Profile: 'Zipline' Advances Medical Treatment Using Drone Technology

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For the past few decades, the use of drones has been increased and those who use drones can range from e-commerce companies such as Amazon to the U.S. military. However, a startup based in San Francisco that specializes in healthcare and medicine is transforming how medical supplies can be delivered to disadvantaged villagers in Rwanda.

Zipline was founded in 2016 by CEO Keller Rinaudo and since then, it has changed (and saved) the lives of millions of Rwandans by delivering thousands of units of blood to health facilities in their villages. Most of these villages are located in remote areas where the closest hospital or clinic can take hours to reach by car. The drone that Zipline has contributed most of its success to is called, “Zip”, a plane-like drone that goes up to 68 miles per hour and conducts 50 flights a day to deliver medical supplies to the health facilities in the villages, as quickly as 30 minutes.

According to CNBC, the startup just unveiled its new drone called, “Zip 2” in which it can not only go as fast as 80 miles per hour, but it can conduct up to 500 flights a day and cover over a hundred miles, especially since Zipline is planning to start operations in Tanzania as well. Before the drones are sent out to deliver medical supplies in Rwanda, they would have to undergo flight tests in a testing facility in California’s Central Valley to see if the drone’s systems are in check and the technologies used are still operational.

TechCrunch reported that Biplane has raised $25 million in a Series B funding round to expand its drone delivery services. The Series B funding had brought Zipline’s total capital to $43 million and the funding was assisted by Visionnaire Ventures, Sequoia Capital, Andreessen Horowitz, Subtraction Capital, and Jerry Yang. Keller Rinaudo, the CEO of Zipline, had mentioned on TechCrunch that as dinner was delivered by companies like Doordash and groceries from Instacart, Zipline is doing the same with medical supplies to underprivileged villagers in Central Africa.

As mentioned earlier, Zipline is planning to expand its services in Tanzania to go along with its current operations in Rwanda. However, the startup does want to reach out to underprivileged neighborhoods in the United States as well. According to Wired, Keller Rinaudo said the same type of medical delivery service that is used in Rwanda can be used in this country. One would have to be aware that unlike Rwanda, the United States is a very vast country and many underprivileged communities are scattered throughout all of the 50 states, which can make the drones' jobs somewhat time-consuming.

One thing that Zipline should consider when trying to conduct supply deliveries via drone in the United States is that the FAA (Federal Aviation Administration) is cautious when it comes to overseeing drone operations. CNBC has stated that Zipline is now part of a pilot program enacted by the FAA in which if Zipline meets the qualifications, it can deliver medical supplies to specific areas in 30 minutes or less, just like what the startup is still doing right now in Rwanda. If Zipline’s operations can succeed well in its supply deliveries, it may be in a position to top similar services that have been experimented by competitors such as Walmart, Amazon, and Google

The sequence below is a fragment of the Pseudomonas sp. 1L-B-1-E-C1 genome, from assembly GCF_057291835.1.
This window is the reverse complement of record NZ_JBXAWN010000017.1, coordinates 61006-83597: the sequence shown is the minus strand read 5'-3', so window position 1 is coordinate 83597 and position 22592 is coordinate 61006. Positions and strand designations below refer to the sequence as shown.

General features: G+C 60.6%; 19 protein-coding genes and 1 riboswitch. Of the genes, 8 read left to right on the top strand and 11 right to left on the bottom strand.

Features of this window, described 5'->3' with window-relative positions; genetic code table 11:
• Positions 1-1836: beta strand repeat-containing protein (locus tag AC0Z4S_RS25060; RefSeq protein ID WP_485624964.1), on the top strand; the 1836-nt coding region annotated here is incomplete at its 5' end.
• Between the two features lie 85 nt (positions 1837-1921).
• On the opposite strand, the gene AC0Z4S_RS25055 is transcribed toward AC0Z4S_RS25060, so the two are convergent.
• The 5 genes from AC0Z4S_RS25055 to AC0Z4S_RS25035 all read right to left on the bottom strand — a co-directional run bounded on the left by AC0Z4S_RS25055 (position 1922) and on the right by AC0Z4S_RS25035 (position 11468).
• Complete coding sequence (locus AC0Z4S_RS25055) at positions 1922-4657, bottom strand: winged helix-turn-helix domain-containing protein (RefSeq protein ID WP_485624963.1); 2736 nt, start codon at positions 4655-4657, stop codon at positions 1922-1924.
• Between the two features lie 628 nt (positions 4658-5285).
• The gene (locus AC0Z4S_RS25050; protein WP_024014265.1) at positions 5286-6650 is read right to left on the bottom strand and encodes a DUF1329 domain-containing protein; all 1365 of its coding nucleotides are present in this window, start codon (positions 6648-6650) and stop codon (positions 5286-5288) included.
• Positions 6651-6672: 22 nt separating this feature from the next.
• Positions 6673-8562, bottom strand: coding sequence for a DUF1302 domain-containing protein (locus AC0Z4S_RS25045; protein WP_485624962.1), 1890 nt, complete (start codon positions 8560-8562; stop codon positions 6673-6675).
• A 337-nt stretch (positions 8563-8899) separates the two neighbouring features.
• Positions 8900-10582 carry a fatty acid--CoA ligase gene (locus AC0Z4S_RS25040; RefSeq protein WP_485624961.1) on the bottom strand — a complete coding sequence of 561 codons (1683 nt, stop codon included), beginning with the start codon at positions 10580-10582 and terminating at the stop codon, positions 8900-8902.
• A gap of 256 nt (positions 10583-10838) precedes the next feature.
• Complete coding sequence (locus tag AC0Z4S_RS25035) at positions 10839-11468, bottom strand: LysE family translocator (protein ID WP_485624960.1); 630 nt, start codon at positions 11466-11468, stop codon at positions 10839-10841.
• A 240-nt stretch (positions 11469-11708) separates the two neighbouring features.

Zipline’s services have also provided an emotional attachment to the people it helps with. On Zipline’s website, viewers can see the stories of villagers who have seen their lives changed and improved ever since Zipline began operating in Rwanda. Jackline     Ugirambabazi, who received a blood transfusion from Zipline 30 minutes after giving birth, said, “I’m grateful for the way Zipline is saving people, especially women during childbirth.” These stories provide proof that Zipline is a startup that can influence people from different age groups and backgrounds, whether if they’re millennials whose careers are just starting to take shape or experienced professionals who may consider Zipline to be a startup they want to invest in.

Before the medical supplies can get delivered to the village health facilities, they would be stored in Zipline’s Medicine Distribution Center. Among the many supplies at the center are pouches of donated blood and vaccines that are necessary for the villagers who need them the most to help them and their family to survive. Shortly after the hospital staff notifies Zipline about the medical supplies they just ordered, the supplies would then be packaged and stored properly as they get set to be delivered by a drone. The hospital staff would then get a text message that notifies them about the supplies’ arrival and the arrival time is usually around 30 minutes, which is a good time to rescue villagers who are in need of medical help.

For a startup that only started its Rwandan operations two years ago, Zipline has done a tremendous job in changing how the healthcare industry can conduct its services in developing countries. By combining the newest innovation in drone technology with a desire to improve the lives of those living in unfortunate conditions, Zipline is leading the way in drone supply delivery and could inspire other aspiring entrepreneurs who also want to deliver medical supplies to underprivileged people as well as pushing the boundries of what society can do with drone technology.